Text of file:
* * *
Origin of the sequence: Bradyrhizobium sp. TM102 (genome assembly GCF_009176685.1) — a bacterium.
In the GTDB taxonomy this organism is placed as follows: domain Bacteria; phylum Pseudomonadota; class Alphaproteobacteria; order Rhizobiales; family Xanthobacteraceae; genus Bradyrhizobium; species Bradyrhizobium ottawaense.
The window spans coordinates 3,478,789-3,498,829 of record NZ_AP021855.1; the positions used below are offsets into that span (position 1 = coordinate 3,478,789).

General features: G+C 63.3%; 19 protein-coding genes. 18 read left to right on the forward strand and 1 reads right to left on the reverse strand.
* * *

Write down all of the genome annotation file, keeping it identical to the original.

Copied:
Origin of the sequence: Bradyrhizobium sp. TM102 (genome assembly GCF_009176685.1) — a bacterium.
In the GTDB taxonomy this organism is placed as follows: domain Bacteria; phylum Pseudomonadota; class Alphaproteobacteria; order Rhizobiales; family Xanthobacteraceae; genus Bradyrhizobium; species Bradyrhizobium ottawaense.
The window spans coordinates 3,478,789-3,498,829 of record NZ_AP021855.1; the positions used below are offsets into that span (position 1 = coordinate 3,478,789).

General features: G+C 63.3%; 19 protein-coding genes. 18 read left to right on the forward strand and 1 reads right to left on the reverse strand.